The characters of Doc, Jake and Finney were fleshed out in detail, each rendered tremendously likeable, with a dash of humour.
Diehard fans of mystery fiction will enjoy Alcorn’s writing. The book is worth reading even if you don’t subscribe to its philosophy. Alcorn, a Christian fiction and non-fiction writer, offers a detailed picture of Christian morality. A lot of the time, at least for me, it was like preaching to the choir. Of course, the tone never gets weighty or preachy and those who want their cup of mystery fiction undiluted with philosophy, spirituality or morality would still enjoy the story.
His prose, well crafted throughout the series, very often takes on the garb of poetry as when he says, “War seemed neat and tidy until you were in one,” or “He savored every word from home as if each were a drop of dew collected by a man dying of thirst.”
I got a clear understanding of what it must feel like when the breath of life deserts the body. Even though this is a fictional representation, I felt comforted by it. I got a sense of the joy that would come of meeting one’s long-lost people again.
The description of hell as a place where God is not and therefore where nothing good that comes from God can ever be seemed far more realistic that the flames of fire that we grew up hearing about. There were sections when Alcorn described the miracle of conception in a manner that seemed awe-inspiring, and brought a thin film of tears to my eyes. Deadline also throws light on issues such as abortion and the suffering of good people.
Since this novel is a part of the Ollie Chandler collection, how can we omit any mention of the overweight, raspy voiced, food-obsessed, ketchup-stained tie-wearing detective? The man talks clear language, knows right from wrong and steadfastly chases after the wrong to bring it to book. His witty one-liners make him a detective quite unlike any other. At least he didn’t make the reader feel inadequate as fictional detectives often do, by seeming to solve murder mysteries just by conjuring up speculative theories out of their hats.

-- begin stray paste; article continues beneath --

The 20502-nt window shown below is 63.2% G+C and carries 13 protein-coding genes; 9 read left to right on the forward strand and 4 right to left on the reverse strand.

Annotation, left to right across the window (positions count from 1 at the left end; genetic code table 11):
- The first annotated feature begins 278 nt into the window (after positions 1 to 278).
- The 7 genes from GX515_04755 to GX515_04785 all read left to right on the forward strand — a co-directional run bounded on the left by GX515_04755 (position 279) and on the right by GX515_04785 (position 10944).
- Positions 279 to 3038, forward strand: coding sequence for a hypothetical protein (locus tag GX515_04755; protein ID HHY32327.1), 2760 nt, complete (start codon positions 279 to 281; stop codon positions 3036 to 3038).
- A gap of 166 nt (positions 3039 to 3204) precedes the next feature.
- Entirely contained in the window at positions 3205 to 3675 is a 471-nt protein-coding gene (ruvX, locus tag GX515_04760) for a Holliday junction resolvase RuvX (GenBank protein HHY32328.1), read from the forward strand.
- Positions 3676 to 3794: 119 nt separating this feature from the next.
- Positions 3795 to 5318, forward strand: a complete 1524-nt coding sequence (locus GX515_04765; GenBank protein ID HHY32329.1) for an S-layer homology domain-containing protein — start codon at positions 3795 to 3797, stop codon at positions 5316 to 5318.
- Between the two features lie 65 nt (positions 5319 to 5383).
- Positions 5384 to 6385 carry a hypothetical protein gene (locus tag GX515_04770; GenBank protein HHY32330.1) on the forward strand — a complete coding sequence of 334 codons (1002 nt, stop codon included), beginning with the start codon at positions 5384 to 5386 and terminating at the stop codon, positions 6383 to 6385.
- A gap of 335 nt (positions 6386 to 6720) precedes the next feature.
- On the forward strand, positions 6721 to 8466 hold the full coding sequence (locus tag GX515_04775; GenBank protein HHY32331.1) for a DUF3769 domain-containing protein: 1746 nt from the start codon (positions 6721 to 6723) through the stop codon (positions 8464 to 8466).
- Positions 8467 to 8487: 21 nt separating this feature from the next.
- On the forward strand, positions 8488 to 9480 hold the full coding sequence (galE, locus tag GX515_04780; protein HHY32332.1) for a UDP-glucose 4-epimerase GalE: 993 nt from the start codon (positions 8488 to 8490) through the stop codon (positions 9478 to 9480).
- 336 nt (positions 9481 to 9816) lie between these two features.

Deadline is a warm, sensitively told story that stays with you.
Dominion is the sequel to Deadline, born out of the overwhelming response to the book. Having gotten used to Jake as the hero, it is initially unsettling to see him reduced to a bit role while Clarence Abernathy, his sports columnist colleague at the Tribune, assumes centre stage. But as you go on, Alcorn succeeds in convincing you to see the world through Clarence’s eyes.
When Clarence’s younger sister Dani and her two daughters are shot at in a gangbangers episode that claims the lives of Dani and her little daughter, Felicia, Clarence immerses himself in detective Chandler’s efforts to find out who it was that killed them and why anyone would want to do that.
I learned a lot about black history and pride, the aggressions suffered by people for the colour of their skin, and how ever so often we continue are unconsciously and unknowingly racist.
The dominion of the title refers to the gangbangers’ attempts to set and enforce their territorial limits through force, and how this whole world is ultimately a dominion of God.